Technically yes. But Franco's coup was permitted by the volatile situation in Spain, near chaos. The weak government couldn't do anything to stop terrorism everywhere in the country. Militia were formed to defend villages, especially churches and monasteries which were regularly pillaged, monks and priests killed etc... The bourgeoisie too was constantly threatened. That's why I consider communists were responsible of this war, because Franco would never have made it to the power if he hadn't been supported by quite a large part of the population.

No. Franco was supported by the old nobility & land owner classes and the catholic church, who kept the country in a near feudal state. The common folk in the countryside, as well as most of the factory workers, were kept in abject poverty and near-servitude (my own country, Portugal, was like this at the time, and for some time after...). The killing of priests etc, was (saddly) the natural response to centuries of being robbed and beaten by the catholic church, who's abuses in Spain are the stuff of legend. The same happened in Russia during the 1917 revolution, and for the same reasons. ofc people began to unite to protect themselves, but this was more to stop the excesses that to actually protect the church. Franco & Co used all the confusion to start their coup.

Waroch #58 Posted 15 April 2011 - 04:23 PM

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@hammerbolt : just to make things perfectly clear, I would like to precise I don't take the defense of Franco or anything ;)

what I say is that he used the messy situation that was already there. The country was basically already in a state of civil war, and he wasn't responsible for this.

Hammerbolt #59 Posted 15 April 2011 - 04:28 PM

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View PostWaroch, on 15 April 2011 - 04:23 PM, said:

@hammerbolt : just to make things perfectly clear, I would like to precise I don't take the defense of Franco or anything ;)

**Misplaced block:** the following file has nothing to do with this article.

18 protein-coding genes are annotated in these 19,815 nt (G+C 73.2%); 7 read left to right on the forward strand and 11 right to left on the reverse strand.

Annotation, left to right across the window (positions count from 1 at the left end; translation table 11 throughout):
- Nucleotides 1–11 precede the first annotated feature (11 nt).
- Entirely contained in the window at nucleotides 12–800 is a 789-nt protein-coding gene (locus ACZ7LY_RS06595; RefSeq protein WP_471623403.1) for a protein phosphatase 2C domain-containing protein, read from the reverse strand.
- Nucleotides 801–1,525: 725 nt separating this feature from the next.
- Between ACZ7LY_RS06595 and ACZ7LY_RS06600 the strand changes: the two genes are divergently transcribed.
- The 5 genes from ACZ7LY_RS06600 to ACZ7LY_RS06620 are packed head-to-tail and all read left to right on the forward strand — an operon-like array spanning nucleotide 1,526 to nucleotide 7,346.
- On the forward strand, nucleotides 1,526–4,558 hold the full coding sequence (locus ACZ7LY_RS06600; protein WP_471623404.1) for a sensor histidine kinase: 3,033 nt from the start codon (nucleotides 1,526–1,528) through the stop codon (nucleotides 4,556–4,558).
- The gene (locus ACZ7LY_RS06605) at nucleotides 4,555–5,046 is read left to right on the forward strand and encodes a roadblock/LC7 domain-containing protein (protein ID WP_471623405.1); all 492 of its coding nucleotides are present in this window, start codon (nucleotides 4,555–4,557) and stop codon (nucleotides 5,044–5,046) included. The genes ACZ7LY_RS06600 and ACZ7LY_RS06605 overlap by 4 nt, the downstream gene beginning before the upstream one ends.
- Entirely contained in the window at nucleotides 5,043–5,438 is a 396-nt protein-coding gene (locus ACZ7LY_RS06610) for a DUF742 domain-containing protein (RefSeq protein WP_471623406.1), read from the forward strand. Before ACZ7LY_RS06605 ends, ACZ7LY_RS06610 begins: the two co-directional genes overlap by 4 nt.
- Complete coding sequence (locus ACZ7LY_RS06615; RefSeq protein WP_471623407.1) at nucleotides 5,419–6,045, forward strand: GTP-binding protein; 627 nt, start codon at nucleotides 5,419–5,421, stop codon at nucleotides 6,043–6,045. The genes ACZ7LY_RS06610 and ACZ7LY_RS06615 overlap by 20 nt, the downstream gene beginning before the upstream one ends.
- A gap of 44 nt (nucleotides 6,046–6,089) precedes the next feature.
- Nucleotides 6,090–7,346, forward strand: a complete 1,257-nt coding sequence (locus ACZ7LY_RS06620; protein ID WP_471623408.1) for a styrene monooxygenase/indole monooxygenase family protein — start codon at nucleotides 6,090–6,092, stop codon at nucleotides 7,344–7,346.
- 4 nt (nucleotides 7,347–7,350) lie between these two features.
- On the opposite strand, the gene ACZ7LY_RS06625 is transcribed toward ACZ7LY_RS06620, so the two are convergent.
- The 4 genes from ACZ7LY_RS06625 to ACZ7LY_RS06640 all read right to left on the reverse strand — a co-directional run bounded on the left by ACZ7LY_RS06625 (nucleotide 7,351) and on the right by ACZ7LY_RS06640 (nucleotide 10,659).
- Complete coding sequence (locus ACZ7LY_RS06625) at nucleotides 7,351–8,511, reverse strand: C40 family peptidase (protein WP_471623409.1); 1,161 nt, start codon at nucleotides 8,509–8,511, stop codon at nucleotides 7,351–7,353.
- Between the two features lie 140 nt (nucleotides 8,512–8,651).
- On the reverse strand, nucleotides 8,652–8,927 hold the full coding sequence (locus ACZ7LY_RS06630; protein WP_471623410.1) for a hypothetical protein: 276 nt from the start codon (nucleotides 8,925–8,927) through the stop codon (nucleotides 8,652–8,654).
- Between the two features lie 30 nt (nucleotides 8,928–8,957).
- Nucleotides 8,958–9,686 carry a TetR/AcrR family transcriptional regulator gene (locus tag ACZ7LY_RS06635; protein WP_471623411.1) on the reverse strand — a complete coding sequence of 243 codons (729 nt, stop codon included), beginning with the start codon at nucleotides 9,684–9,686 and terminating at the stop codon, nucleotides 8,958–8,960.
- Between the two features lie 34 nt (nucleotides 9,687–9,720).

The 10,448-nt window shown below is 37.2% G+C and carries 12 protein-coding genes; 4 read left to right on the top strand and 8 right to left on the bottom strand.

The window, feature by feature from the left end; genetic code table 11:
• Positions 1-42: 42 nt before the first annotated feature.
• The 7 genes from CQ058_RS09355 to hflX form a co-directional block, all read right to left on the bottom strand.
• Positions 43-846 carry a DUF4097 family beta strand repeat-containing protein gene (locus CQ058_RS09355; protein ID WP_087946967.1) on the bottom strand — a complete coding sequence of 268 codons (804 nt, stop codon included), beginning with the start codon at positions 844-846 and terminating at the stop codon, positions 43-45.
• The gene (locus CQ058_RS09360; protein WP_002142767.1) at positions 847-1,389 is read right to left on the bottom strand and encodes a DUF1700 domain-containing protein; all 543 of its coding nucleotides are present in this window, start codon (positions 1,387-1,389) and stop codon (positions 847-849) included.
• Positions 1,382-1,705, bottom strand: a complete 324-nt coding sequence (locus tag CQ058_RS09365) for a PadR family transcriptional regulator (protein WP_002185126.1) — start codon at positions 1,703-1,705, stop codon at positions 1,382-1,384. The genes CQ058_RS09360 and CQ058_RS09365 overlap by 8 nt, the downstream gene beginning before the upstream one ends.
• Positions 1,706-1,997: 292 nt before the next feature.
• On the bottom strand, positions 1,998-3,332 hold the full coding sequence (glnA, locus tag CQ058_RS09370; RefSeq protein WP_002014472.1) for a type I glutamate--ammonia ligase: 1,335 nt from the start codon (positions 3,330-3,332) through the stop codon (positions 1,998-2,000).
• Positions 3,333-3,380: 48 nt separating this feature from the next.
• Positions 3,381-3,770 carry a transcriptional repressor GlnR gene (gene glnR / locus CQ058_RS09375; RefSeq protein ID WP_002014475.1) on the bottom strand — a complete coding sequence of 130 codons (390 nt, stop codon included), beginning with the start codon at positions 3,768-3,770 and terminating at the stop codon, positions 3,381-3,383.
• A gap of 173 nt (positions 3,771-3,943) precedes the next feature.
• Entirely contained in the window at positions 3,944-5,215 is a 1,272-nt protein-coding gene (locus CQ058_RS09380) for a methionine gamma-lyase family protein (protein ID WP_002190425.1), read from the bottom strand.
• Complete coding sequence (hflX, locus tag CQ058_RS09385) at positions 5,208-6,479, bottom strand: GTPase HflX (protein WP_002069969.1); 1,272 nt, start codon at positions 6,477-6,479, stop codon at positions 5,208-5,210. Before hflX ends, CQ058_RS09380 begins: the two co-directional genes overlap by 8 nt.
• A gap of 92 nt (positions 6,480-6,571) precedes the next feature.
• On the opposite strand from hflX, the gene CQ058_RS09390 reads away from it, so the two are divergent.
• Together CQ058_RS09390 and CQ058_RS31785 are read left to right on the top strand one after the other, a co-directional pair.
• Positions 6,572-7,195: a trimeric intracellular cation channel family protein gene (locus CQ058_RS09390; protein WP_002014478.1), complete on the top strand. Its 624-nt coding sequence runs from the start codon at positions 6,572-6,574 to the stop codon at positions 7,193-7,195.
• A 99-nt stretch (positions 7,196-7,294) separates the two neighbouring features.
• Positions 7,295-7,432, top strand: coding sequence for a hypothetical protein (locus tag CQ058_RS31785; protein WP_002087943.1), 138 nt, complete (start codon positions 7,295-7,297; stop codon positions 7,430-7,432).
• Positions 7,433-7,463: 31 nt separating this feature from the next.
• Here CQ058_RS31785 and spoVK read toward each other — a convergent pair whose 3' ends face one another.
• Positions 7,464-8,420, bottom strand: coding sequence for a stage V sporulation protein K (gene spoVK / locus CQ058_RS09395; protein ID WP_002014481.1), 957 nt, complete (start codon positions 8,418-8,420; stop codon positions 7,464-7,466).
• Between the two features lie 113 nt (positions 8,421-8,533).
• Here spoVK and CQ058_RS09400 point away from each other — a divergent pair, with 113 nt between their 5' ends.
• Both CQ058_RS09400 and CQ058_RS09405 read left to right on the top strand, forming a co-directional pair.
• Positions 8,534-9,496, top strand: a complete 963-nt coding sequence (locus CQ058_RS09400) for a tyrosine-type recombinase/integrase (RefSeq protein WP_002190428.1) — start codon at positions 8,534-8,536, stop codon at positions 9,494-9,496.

Np, mate  :Smile_great:

View PostWaroch, on 15 April 2011 - 04:23 PM, said:

what I say is that he used the messy situation that was already there. The country was basically already in a state of civil war, and he wasn't responsible for this.

No, but he and his buddies help  <_<

I guess, being Portuguese, I'm specially bitter about this (second only to any spaniard around here, ofc...). We had many of the problems that Spain had (apart from the chaos). Our own dictatorship at the time not only sent troops to help him, but also provided political and logistical support. And then the 2 fraking dictators supported each other  :angry:  :angry:

Waroch #60 Posted 15 April 2011 - 04:57 PM

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View Posthammerbolt, on 15 April 2011 - 04:28 PM, said:



No, but he and his buddies help  <_<

I guess, being Portuguese, I'm specially bitter about this (second only to any spaniard around here, ofc...). We had many of the problems that Spain had (apart from the chaos). Our own dictatorship at the time not only sent troops to help him, but also provided political and logistical support. And then the 2 fraking dictators supported each other  :angry:  :angry:

that's for sure :/